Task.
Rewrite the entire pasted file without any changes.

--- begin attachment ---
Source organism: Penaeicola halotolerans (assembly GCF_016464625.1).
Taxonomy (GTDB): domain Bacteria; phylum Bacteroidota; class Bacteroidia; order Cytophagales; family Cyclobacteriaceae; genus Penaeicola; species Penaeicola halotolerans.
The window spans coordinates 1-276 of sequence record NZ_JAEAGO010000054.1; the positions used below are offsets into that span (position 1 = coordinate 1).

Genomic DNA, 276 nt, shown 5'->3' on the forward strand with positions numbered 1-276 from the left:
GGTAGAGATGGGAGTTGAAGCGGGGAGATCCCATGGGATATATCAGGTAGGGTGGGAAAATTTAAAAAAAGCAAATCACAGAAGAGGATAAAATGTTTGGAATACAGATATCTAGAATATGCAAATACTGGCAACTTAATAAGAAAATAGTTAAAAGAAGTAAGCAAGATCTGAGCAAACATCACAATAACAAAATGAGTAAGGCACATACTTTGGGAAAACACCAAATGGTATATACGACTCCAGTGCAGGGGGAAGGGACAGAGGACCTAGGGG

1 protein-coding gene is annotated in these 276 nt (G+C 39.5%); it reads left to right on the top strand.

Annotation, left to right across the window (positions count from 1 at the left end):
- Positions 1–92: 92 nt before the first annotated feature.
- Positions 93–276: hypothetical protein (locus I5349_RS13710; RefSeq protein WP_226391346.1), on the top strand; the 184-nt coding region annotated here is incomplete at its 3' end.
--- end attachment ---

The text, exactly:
Source organism: Penaeicola halotolerans (assembly GCF_016464625.1).
Taxonomy (GTDB): domain Bacteria; phylum Bacteroidota; class Bacteroidia; order Cytophagales; family Cyclobacteriaceae; genus Penaeicola; species Penaeicola halotolerans.
The window spans coordinates 1-276 of sequence record NZ_JAEAGO010000054.1; the positions used below are offsets into that span (position 1 = coordinate 1).

Genomic DNA, 276 nt, shown 5'->3' on the forward strand with positions numbered 1-276 from the left:
GGTAGAGATGGGAGTTGAAGCGGGGAGATCCCATGGGATATATCAGGTAGGGTGGGAAAATTTAAAAAAAGCAAATCACAGAAGAGGATAAAATGTTTGGAATACAGATATCTAGAATATGCAAATACTGGCAACTTAATAAGAAAATAGTTAAAAGAAGTAAGCAAGATCTGAGCAAACATCACAATAACAAAATGAGTAAGGCACATACTTTGGGAAAACACCAAATGGTATATACGACTCCAGTGCAGGGGGAAGGGACAGAGGACCTAGGGG

1 protein-coding gene is annotated in these 276 nt (G+C 39.5%); it reads left to right on the top strand.

Annotation, left to right across the window (positions count from 1 at the left end):
- Positions 1–92: 92 nt before the first annotated feature.
- Positions 93–276: hypothetical protein (locus I5349_RS13710; RefSeq protein WP_226391346.1), on the top strand; the 184-nt coding region annotated here is incomplete at its 3' end.